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Polish Restaurateur Refuses to Serve Russians Who Support Putin

The restaurant owner hung a blue-and-yellow Ukrainian flag and put up a sign that read: "Not Serving Russians."

A Polish restaurant owner who refused to serve Russian customers in protest at their country's perceived interference in Ukraine has amended his policy: He is now refusing service only to those Russians who support the policies of President Vladimir Putin.

In the wake of reports claiming that Russian troops had joined in the fighting in Ukraine, Jan Hermanowicz, the owner of a restaurant in the Polish city of Sopot, hung a blue-and-yellow Ukrainian flag over his restaurant's entrance and put up a sign that read: "Not Serving Russians," Polish and Russian media reported.

In response, the Russian Foreign Ministry posted a photo of the sign on its Facebook page, saying Friday that it was "against retaliatory signs [that have appeared] at gas stations in the Kaliningrad region" — a Russian enclave on the Baltic Sea.

"The problems with European integration should be solved in a different way," the ministry added in its post, which comes amid Moscow's bans on Western food imports in retaliation for sanctions against Russia.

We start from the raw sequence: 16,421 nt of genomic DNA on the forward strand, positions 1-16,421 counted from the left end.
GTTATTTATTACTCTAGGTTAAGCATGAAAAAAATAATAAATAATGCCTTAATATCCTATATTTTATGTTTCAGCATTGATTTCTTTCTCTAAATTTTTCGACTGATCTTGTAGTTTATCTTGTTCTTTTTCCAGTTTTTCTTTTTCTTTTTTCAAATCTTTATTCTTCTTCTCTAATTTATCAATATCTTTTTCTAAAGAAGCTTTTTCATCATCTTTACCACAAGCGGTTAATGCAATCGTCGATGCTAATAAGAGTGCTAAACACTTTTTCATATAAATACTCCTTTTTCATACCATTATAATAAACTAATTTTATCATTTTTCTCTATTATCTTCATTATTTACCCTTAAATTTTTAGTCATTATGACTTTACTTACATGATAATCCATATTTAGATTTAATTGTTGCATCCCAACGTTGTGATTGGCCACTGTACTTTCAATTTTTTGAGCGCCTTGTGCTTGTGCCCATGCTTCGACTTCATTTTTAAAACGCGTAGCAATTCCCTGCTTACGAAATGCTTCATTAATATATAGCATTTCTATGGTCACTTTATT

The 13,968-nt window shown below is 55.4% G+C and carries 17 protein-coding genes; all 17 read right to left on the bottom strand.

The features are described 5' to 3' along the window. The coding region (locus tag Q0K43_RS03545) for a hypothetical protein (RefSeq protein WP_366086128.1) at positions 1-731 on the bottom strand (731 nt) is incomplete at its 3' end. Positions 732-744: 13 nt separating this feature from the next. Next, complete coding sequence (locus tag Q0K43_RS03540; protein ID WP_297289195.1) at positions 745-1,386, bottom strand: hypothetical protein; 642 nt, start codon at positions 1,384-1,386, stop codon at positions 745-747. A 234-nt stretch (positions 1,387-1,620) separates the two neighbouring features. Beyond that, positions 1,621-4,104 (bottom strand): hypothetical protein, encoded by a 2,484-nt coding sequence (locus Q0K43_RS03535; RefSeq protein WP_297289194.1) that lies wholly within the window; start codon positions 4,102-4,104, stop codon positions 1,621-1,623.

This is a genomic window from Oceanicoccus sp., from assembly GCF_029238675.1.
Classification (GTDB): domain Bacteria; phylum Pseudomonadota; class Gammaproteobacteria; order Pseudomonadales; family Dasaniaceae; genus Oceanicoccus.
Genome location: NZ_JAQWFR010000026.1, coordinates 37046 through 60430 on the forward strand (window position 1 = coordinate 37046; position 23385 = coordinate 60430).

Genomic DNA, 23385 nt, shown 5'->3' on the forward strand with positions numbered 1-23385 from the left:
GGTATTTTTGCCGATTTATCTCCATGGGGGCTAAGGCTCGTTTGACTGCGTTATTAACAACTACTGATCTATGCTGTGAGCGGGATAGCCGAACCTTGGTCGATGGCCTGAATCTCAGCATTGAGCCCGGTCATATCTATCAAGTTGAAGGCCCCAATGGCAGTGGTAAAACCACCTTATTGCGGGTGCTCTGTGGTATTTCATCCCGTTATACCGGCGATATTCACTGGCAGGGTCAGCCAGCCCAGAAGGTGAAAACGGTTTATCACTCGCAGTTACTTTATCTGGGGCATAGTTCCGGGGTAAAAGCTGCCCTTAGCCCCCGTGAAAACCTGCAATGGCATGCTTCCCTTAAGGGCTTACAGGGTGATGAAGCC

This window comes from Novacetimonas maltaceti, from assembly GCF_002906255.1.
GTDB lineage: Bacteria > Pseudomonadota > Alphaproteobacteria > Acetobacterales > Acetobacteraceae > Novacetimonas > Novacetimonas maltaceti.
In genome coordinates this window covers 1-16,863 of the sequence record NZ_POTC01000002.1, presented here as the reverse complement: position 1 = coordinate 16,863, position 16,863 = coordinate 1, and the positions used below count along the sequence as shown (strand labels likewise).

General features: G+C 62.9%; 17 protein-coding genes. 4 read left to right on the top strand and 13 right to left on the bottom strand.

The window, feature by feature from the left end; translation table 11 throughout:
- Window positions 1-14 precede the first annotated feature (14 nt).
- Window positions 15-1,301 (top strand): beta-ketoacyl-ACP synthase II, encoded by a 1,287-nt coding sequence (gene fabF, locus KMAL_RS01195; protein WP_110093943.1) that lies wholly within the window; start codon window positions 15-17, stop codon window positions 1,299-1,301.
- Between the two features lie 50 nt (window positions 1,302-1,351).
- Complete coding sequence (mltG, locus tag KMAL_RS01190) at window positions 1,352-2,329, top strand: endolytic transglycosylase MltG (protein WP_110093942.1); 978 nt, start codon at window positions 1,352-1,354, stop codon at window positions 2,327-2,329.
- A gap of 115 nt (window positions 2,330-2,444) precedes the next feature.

Sopot Mayor Jacek Karnowski said Saturday that the sign had been removed and expressed hope that the incident would not discourage Russian tourists from visiting Poland, TASS news agency reported over the weekend.

Other Russian media welcomed the news: "Polish authorities force restaurateur to serve Russians," a headline on the website said.

But it seems that Hermanowicz had simply decided to be more specific in his restrictions.

"[We are] not serving Putin's Russians," read new signs in Polish and Ukrainian at his restaurant, Kaliningrad-based NewsBalt reported Sunday.

Hermanowicz has also appealed to his fellow restaurant owners and other businesspeople in Poland to adopt a similar stance, the report added.

"Not only restaurant owners, but all businesspeople who trade with Russians have a duty to do the same," he was quoted as saying.

Poland, which was formerly occupied by the Russian Empire and then controlled by Moscow during the Soviet era, has been among the harshest European critics of Russia's policies on Ukraine.

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